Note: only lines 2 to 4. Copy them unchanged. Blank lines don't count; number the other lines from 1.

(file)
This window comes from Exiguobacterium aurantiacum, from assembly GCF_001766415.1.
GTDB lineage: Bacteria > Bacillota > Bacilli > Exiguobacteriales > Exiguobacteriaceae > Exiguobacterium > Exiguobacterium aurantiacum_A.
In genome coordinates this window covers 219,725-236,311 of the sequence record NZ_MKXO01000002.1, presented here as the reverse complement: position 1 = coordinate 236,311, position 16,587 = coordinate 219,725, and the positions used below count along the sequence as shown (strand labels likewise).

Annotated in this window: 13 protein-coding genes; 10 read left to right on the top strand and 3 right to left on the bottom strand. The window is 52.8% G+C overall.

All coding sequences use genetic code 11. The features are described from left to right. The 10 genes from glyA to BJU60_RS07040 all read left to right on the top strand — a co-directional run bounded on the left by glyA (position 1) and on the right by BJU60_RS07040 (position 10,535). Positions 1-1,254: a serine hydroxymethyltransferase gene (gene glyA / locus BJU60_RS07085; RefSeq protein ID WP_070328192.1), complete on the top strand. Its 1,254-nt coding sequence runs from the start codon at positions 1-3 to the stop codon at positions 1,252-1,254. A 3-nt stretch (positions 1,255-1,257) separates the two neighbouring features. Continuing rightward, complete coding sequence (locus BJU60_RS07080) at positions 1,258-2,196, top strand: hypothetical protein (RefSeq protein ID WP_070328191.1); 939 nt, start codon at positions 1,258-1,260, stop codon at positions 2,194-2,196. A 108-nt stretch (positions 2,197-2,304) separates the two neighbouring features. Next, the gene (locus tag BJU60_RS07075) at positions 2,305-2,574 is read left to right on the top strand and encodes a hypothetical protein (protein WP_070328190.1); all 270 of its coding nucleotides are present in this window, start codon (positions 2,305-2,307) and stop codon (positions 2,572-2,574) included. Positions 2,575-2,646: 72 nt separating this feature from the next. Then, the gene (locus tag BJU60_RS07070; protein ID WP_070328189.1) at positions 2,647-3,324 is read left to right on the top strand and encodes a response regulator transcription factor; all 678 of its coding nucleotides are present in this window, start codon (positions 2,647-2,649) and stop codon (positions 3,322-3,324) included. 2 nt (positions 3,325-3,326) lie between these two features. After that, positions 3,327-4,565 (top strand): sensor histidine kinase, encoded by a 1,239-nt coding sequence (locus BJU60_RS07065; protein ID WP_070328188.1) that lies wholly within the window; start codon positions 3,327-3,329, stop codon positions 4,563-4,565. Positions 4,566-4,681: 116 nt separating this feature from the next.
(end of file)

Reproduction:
GTDB lineage: Bacteria > Bacillota > Bacilli > Exiguobacteriales > Exiguobacteriaceae > Exiguobacterium > Exiguobacterium aurantiacum_A.
In genome coordinates this window covers 219,725-236,311 of the sequence record NZ_MKXO01000002.1, presented here as the reverse complement: position 1 = coordinate 236,311, position 16,587 = coordinate 219,725, and the positions used below count along the sequence as shown (strand labels likewise).

Annotated in this window: 13 protein-coding genes; 10 read left to right on the top strand and 3 right to left on the bottom strand. The window is 52.8% G+C overall.